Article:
3) Freedom of academic inquiry and discussion of race and difference should go hand in hand. This means, among other things, that individual scholars and departments, faculty, staff and students, should develop the skills to vigorously discuss their intellectual differences in an open manner. While I am not sure any university has yet to strike this balance in the right way, we should take this opportunity to do better.
4) The many smaller, everyday stories about race and difference at Duke—positive and negative—need to be uncovered and told. We could work with many under-utilized archives and conduct long-overdue oral histories that should also be part of our struggle to address institutional inequities, both past and present.
5) In addition to faculty, we need graduate students, undergraduates and staff from all fields to be part of the rigorous research projects on these questions. This approach is a part of developing a deeper knowledge, whereby past and present members of a community can participate in the recovery of collective memory. Developing such a collective memory can deepen our skills in dealing with difference in the present.
6) We need to build skills in creating and maintaining hospitable learning climates in our classrooms where dynamics and demographics are constantly shifting. As we live with different levels of diversity in the University, our challenge is to continue to be aware of such changes and respond to them. Speaker series and workshops, in addition to small group discussions, can help with this commitment.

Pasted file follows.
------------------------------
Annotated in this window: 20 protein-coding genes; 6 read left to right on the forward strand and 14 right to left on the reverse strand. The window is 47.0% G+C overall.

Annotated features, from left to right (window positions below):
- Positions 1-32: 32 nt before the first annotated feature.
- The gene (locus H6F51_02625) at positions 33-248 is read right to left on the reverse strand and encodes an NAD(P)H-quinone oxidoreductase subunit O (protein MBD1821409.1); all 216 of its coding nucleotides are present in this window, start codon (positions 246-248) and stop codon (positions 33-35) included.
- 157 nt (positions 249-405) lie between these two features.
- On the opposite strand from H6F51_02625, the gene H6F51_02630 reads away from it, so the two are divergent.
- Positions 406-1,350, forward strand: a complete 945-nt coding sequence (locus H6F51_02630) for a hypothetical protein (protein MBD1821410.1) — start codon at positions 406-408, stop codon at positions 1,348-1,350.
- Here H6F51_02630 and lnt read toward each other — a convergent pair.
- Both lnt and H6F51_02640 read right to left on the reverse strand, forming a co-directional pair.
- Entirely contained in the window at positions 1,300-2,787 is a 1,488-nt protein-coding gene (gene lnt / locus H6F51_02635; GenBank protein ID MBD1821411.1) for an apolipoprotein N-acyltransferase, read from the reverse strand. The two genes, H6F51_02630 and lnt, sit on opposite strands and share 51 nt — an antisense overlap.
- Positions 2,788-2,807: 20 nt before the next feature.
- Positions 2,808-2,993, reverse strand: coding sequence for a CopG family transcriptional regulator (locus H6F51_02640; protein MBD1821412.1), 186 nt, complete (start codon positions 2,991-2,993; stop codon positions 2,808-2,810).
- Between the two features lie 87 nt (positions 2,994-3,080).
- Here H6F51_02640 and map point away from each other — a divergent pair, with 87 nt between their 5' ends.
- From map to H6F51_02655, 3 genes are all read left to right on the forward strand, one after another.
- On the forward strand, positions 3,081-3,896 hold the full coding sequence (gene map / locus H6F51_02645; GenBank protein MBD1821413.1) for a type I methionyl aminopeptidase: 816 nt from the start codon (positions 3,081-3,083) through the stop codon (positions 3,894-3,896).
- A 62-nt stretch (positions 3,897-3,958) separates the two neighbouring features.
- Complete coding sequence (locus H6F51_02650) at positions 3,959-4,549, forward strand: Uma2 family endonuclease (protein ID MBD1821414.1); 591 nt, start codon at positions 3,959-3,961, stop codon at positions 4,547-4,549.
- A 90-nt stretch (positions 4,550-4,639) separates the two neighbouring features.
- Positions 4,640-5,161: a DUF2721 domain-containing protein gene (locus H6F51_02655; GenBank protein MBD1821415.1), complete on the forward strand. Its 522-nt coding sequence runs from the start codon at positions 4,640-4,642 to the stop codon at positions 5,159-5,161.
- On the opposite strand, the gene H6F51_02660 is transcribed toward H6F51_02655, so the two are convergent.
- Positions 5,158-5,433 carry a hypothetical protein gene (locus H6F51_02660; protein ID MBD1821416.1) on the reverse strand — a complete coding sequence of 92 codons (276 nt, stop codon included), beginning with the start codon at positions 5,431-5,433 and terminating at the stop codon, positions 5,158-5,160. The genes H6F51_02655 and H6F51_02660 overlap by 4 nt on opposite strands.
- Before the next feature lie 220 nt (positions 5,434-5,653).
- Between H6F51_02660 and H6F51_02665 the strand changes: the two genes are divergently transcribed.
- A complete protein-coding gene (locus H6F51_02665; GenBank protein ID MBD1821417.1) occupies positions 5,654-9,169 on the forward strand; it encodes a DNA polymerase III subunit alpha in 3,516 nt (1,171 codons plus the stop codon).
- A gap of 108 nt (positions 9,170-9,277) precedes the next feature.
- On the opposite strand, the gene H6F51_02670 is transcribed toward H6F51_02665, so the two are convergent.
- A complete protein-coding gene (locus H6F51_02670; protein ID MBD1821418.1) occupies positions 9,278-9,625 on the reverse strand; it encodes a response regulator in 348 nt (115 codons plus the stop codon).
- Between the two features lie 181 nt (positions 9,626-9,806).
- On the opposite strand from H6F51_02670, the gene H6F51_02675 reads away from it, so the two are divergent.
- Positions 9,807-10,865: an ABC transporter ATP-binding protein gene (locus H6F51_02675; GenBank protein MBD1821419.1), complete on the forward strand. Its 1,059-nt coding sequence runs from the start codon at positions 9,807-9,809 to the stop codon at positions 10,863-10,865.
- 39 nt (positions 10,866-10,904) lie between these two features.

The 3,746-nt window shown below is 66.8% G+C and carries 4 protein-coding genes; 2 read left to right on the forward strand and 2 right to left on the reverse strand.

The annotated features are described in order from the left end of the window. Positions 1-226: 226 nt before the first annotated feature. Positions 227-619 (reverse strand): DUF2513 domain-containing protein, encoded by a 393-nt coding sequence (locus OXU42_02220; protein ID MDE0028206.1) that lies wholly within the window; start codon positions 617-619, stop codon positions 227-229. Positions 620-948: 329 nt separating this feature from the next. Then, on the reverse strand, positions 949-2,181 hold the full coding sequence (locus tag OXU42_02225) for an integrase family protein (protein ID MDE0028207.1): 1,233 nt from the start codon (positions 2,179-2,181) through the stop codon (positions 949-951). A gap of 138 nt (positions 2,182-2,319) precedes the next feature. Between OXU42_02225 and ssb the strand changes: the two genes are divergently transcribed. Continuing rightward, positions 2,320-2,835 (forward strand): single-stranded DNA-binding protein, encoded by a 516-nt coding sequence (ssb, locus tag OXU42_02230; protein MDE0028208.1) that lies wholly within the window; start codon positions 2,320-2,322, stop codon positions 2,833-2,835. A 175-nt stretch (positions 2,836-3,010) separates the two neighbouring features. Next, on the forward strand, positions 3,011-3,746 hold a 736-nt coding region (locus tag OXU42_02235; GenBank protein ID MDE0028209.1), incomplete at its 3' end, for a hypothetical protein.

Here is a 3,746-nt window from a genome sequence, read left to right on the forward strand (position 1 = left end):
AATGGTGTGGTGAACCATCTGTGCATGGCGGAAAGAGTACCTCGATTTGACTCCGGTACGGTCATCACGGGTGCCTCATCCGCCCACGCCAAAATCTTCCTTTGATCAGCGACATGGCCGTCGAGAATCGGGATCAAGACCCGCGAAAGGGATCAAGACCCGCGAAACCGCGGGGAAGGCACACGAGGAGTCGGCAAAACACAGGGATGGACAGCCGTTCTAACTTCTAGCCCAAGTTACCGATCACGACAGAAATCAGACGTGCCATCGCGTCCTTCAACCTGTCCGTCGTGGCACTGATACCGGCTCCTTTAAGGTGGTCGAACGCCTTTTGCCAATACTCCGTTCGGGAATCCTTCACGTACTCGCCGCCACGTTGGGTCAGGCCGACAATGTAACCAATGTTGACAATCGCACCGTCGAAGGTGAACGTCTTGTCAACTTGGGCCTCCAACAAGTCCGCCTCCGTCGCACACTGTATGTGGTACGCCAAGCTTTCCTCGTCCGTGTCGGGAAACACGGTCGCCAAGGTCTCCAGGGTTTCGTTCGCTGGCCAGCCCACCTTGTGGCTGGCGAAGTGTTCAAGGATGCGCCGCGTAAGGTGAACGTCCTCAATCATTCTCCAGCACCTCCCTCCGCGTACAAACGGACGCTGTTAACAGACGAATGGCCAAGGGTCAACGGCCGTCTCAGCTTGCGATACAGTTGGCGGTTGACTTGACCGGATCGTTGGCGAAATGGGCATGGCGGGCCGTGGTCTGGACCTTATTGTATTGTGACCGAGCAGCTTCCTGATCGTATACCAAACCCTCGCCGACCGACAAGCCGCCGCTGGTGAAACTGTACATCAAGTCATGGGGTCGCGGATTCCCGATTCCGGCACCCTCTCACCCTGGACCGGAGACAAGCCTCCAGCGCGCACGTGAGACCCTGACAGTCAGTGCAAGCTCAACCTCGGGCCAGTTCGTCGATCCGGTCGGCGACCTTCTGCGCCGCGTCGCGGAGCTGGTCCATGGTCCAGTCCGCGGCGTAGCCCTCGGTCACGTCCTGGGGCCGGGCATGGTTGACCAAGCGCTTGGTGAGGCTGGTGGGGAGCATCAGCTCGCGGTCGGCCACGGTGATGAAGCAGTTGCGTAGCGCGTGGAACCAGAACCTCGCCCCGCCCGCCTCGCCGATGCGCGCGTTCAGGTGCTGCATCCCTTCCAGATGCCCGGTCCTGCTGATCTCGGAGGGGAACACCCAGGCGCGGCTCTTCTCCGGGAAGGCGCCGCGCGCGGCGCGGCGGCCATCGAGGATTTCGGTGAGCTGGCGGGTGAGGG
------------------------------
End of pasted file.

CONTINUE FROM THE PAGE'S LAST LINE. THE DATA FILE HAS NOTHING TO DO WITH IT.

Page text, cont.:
7) We have to pay rigorous attention to diversity in hiring every year. Many departments and programs are working with an appallingly small pool of candidates from around the world, so we need to understand that creating real diversity will take decades. Nonetheless, we must be thoughtful in establishing pipeline and strong mentoring relationships. Even though we do not stop with only small or token changes, such improvements, both small and large, should be noted and celebrated. Every change should be a window onto the next thing that we have to do.
8) Conversations about race and difference need to be integrated into our everyday lives, not just during a time of controversy. We should be thinking about race and difference as a matter of what we do every day at Duke, through both formal and informal mechanisms that tackle head on the intellectual and social questions that challenge us as a University community.
As Dean of Arts & Sciences, and in honor of the first students whose very presence helped make us more diverse, I have committed to providing resources to help with all of these endeavors.
I have been in close conversation with faculty, graduate students, undergraduates and staff on how we might implement these commitments beginning in the Fall of 2012. Such changes will take the hard work of many people in many areas; they will involve collaborative studies, regular meetings of new working groups and new oral histories. Many of the changes will be incremental and not dramatic, but this should not diminish the intensity of our effort. With constant focus on how our experience of race and difference can be integrated into academic culture on a daily basis, we can continue the legacy of change that our Duke foremothers and forefathers have left us. This kind of discussion, reflection and evaluation helps us all consciously choose and become who we want to be at Duke University.